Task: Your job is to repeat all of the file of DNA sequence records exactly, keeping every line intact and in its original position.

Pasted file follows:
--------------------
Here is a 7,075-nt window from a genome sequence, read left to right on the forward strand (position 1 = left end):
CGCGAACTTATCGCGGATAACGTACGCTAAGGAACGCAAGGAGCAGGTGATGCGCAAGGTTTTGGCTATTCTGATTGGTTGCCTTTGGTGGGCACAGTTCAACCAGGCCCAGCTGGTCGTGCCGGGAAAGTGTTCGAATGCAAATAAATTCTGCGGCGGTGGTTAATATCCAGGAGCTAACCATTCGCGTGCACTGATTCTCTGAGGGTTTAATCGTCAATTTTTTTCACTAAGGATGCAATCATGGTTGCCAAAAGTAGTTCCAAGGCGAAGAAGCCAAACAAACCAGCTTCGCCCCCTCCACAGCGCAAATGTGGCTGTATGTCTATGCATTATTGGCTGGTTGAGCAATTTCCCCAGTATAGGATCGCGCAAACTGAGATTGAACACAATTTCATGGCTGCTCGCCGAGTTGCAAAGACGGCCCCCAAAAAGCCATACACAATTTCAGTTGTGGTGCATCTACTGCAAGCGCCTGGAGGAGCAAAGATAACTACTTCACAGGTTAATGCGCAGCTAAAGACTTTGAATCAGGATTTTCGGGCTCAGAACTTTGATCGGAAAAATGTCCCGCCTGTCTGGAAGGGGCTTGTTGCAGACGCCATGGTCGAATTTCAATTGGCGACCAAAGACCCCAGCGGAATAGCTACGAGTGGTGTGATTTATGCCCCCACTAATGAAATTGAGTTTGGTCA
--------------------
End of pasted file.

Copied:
Here is a 7,075-nt window from a genome sequence, read left to right on the forward strand (position 1 = left end):
CGCGAACTTATCGCGGATAACGTACGCTAAGGAACGCAAGGAGCAGGTGATGCGCAAGGTTTTGGCTATTCTGATTGGTTGCCTTTGGTGGGCACAGTTCAACCAGGCCCAGCTGGTCGTGCCGGGAAAGTGTTCGAATGCAAATAAATTCTGCGGCGGTGGTTAATATCCAGGAGCTAACCATTCGCGTGCACTGATTCTCTGAGGGTTTAATCGTCAATTTTTTTCACTAAGGATGCAATCATGGTTGCCAAAAGTAGTTCCAAGGCGAAGAAGCCAAACAAACCAGCTTCGCCCCCTCCACAGCGCAAATGTGGCTGTATGTCTATGCATTATTGGCTGGTTGAGCAATTTCCCCAGTATAGGATCGCGCAAACTGAGATTGAACACAATTTCATGGCTGCTCGCCGAGTTGCAAAGACGGCCCCCAAAAAGCCATACACAATTTCAGTTGTGGTGCATCTACTGCAAGCGCCTGGAGGAGCAAAGATAACTACTTCACAGGTTAATGCGCAGCTAAAGACTTTGAATCAGGATTTTCGGGCTCAGAACTTTGATCGGAAAAATGTCCCGCCTGTCTGGAAGGGGCTTGTTGCAGACGCCATGGTCGAATTTCAATTGGCGACCAAAGACCCCAGCGGAATAGCTACGAGTGGTGTGATTTATGCCCCCACTAATGAAATTGAGTTTGGTCA